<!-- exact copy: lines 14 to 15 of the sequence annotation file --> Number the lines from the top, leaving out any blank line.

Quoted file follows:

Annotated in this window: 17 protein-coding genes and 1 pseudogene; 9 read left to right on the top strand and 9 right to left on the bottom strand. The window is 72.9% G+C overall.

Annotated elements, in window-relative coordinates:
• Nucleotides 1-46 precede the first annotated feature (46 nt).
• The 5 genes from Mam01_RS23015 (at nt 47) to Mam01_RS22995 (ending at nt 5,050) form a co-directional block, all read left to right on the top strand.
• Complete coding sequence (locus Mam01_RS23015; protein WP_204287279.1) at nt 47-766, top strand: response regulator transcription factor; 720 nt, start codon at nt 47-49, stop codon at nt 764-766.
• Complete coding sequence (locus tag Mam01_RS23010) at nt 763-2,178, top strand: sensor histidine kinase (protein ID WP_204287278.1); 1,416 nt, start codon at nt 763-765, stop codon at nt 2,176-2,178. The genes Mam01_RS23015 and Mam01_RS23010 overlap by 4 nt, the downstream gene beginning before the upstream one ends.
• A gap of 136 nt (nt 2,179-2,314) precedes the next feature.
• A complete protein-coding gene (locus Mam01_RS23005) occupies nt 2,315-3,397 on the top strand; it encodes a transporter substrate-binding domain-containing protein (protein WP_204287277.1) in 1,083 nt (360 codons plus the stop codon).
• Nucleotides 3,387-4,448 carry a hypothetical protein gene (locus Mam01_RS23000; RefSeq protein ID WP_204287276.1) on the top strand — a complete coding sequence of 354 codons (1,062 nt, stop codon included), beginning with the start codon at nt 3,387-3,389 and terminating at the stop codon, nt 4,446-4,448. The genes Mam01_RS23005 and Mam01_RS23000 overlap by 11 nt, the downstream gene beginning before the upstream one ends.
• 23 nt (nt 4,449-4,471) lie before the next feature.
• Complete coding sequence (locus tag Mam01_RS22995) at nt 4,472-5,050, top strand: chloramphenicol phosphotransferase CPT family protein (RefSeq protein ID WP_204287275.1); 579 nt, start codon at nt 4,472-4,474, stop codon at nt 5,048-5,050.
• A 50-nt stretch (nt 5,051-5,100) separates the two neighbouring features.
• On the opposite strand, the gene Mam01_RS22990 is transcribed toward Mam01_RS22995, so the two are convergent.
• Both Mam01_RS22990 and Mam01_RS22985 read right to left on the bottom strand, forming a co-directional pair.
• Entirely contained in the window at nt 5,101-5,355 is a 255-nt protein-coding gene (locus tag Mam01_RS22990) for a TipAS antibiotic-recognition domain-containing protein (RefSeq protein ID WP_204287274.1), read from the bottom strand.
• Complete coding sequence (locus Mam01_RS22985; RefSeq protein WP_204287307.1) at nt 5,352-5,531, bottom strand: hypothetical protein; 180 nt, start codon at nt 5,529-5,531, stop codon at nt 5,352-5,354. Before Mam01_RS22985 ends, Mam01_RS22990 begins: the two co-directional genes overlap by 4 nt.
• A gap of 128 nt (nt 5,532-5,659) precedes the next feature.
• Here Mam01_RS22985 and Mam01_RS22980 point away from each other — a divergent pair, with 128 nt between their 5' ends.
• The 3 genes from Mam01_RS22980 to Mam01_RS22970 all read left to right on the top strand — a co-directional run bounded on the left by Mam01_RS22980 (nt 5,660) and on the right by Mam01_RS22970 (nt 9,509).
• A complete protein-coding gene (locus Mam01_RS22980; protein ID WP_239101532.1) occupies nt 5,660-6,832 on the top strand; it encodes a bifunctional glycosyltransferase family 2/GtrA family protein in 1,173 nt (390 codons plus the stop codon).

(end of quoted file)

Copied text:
• Both Mam01_RS22990 and Mam01_RS22985 read right to left on the bottom strand, forming a co-directional pair.
• Entirely contained in the window at nt 5,101-5,355 is a 255-nt protein-coding gene (locus tag Mam01_RS22990) for a TipAS antibiotic-recognition domain-containing protein (RefSeq protein ID WP_204287274.1), read from the bottom strand.